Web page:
So I told the mother of the child that I couldn’t sign a check to hire an inspector. I also told her at a PTA meeting that if she still wanted to hire an inspector, we could ask other parents to voluntarily donate cash to her to help her pay for the inspector. She refused, she wanted me to sign that check and nothing else would make her happy. But I couldn’t do that.
Over the next two years that I was co-president, she spread around to the community of parents that I didn’t care about the safety of our children. Every PTA meeting was hijacked by her bullying and people stopped coming to meetings. People on the PTA board started to resign. The Board of Ed and the principal of the school told me to get this woman under control. The principal even accused me of “letting the tail wag the dog.” So the parents turned against me and the administration of the school turned against me, but there was nothing that I could do. I wanted to quit too, like the rest of the board was doing. But the PTA told me that if our school didn’t have a board consisting of at a minimum, a president, and treasurer, and a secretary, they would take the charter away from our school and, again, all the money in our account away from our children. So I stayed.
I cried every night and I lost a lot of friends and felt very alone.
But I knew who I was. I knew that I cared about every child in that school and every child in this world. I knew that I had done everything that I could to help this woman in spite of her bullying, name calling, and accusations. So I kept on going. I did what had to be done and worked very hard to make sure that the PTA programs still went on as they were needed. It was always difficult to get enough volunteers to help at these programs and now it was even more difficult. But I kept them going.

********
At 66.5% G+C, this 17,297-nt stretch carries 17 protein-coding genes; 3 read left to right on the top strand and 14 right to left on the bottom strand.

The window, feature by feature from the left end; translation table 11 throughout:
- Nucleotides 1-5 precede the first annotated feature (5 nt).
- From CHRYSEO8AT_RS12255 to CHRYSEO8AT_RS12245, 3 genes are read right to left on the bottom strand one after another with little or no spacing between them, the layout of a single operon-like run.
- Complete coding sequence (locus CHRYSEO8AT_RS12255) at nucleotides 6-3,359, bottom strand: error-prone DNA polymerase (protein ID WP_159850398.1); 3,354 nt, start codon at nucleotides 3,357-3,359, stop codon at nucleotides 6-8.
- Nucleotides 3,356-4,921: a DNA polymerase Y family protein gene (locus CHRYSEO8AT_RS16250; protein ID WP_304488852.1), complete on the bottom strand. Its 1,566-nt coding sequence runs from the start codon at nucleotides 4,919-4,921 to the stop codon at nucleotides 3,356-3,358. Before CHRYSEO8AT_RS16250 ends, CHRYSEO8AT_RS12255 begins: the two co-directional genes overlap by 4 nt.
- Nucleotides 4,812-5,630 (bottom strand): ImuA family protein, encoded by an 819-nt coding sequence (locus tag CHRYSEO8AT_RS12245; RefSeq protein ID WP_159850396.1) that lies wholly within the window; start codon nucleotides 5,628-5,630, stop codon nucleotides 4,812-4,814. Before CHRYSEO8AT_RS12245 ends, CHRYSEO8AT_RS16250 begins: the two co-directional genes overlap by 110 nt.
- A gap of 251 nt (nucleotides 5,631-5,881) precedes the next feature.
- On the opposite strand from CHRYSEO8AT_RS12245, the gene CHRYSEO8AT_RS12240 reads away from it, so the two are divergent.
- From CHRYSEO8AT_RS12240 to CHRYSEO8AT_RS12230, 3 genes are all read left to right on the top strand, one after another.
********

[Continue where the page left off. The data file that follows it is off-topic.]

Time passed. The twin towers were attacked and life changed for all of us. I became very ill, but somehow survived. Thank goodness I didn’t die, because all of a sudden the PTA parents surrounded and supported me. They made dinners for my family, they sent flowers, gifts and cards with words of encouragement. They took over all the programs and kept things going for the kids. Even the principal and administrators sent me flowers and cards with words of thanks. Okay, so maybe I had to almost die to get those feelings of accomplishment and respect that I had missed from my days in the workforce. But it did feel good to finally hear that people had seen what I was doing and how hard I was working and that they appreciated all that I was trying to do for their children.
Eventually people saw for themselves who I was and who she was. They made their own determinations based on their own experiences over the years. In the end, I learned that in time the truth comes out in the wash if you keep putting one foot in front of the other. It is very easy to quit and hide when your reputation is attacked and lies are spread about you. But the only way people will know the truth is if you show it to them every day with your head held high. It was one of the most difficult life lessons that I have ever had to learn. The experience changed who I am and how I live my life. That is what a life experience does.
Time and experiences change people. From the outside you may still look the same, but on the inside, where those “names” injured you, you change. So here I am sharing this with you and hoping that my life lesson helps you realize two things. First, that words do cause injuries and, second, that if you are a victim of bullying, even if everyone else deserts you, stand up for yourself and don’t give away your power to the bully. Because if you do, the bully wins.
http://www.theresadodaro.com Author of The Tin Box Trilogy